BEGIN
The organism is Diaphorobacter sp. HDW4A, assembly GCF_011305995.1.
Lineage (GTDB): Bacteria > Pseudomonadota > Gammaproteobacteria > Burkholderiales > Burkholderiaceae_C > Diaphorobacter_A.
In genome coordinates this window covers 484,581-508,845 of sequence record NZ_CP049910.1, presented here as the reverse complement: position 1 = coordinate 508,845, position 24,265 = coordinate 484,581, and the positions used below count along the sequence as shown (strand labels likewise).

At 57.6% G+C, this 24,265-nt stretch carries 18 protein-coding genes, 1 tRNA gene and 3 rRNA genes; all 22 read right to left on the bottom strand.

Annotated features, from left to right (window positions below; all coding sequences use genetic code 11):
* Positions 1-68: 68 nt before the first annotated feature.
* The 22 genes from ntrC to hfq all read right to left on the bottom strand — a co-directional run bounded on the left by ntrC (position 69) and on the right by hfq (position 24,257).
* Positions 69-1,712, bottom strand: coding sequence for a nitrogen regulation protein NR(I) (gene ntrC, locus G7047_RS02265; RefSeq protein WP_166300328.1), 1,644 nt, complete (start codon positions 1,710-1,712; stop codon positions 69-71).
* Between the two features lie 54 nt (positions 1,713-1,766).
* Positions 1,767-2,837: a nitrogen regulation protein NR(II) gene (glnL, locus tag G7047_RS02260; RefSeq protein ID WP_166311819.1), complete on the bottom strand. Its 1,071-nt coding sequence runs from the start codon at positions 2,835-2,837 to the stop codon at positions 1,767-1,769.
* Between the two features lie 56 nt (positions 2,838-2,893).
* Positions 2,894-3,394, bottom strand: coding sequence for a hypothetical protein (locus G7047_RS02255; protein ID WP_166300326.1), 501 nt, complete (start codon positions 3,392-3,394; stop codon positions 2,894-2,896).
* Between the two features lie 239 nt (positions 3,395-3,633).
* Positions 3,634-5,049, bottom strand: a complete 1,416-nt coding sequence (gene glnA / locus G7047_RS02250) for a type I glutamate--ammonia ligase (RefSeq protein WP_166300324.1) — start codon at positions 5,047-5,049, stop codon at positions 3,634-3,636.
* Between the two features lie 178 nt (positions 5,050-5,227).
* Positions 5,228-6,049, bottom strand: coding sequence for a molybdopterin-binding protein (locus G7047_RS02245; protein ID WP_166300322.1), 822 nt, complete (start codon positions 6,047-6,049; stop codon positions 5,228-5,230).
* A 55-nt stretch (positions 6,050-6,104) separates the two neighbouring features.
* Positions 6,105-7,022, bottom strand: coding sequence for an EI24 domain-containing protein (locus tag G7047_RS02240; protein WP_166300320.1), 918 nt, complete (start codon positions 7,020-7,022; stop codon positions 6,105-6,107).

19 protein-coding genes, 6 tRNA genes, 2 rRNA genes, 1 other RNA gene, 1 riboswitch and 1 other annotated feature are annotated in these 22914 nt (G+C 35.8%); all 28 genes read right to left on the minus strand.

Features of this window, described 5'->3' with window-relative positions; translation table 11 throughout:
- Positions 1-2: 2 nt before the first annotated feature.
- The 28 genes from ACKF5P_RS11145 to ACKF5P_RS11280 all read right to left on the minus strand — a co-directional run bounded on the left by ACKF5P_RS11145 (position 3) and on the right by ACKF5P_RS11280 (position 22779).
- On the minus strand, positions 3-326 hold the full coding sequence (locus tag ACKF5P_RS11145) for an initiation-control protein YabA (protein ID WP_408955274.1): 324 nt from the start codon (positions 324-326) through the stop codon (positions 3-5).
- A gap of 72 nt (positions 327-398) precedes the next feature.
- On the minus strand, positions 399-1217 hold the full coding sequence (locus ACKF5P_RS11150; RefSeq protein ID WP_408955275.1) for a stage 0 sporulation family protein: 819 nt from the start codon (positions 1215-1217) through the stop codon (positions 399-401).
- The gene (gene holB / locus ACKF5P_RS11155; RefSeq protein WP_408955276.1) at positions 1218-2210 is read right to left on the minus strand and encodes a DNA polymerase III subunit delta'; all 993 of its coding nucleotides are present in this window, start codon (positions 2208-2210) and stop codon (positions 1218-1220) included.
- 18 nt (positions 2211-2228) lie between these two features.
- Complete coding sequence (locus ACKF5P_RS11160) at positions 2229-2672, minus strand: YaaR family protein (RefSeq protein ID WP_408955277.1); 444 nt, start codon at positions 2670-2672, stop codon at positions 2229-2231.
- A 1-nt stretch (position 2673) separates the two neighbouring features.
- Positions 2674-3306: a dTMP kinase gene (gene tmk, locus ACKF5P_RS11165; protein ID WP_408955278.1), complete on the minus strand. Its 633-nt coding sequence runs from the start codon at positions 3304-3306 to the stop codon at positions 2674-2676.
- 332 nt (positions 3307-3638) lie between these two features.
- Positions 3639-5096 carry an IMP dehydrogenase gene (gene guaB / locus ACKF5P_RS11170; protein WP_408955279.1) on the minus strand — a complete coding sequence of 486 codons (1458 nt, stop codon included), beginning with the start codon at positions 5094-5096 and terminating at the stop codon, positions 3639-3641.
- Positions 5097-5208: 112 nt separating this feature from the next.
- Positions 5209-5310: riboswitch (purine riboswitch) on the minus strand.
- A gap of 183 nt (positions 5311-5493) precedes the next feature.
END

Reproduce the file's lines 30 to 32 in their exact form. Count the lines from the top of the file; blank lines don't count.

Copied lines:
- Positions 2674-3306: a dTMP kinase gene (gene tmk, locus ACKF5P_RS11165; protein ID WP_408955278.1), complete on the minus strand. Its 633-nt coding sequence runs from the start codon at positions 3304-3306 to the stop codon at positions 2674-2676.
- 332 nt (positions 3307-3638) lie between these two features.
- Positions 3639-5096 carry an IMP dehydrogenase gene (gene guaB / locus ACKF5P_RS11170; protein WP_408955279.1) on the minus strand — a complete coding sequence of 486 codons (1458 nt, stop codon included), beginning with the start codon at positions 5094-5096 and terminating at the stop codon, positions 3639-3641.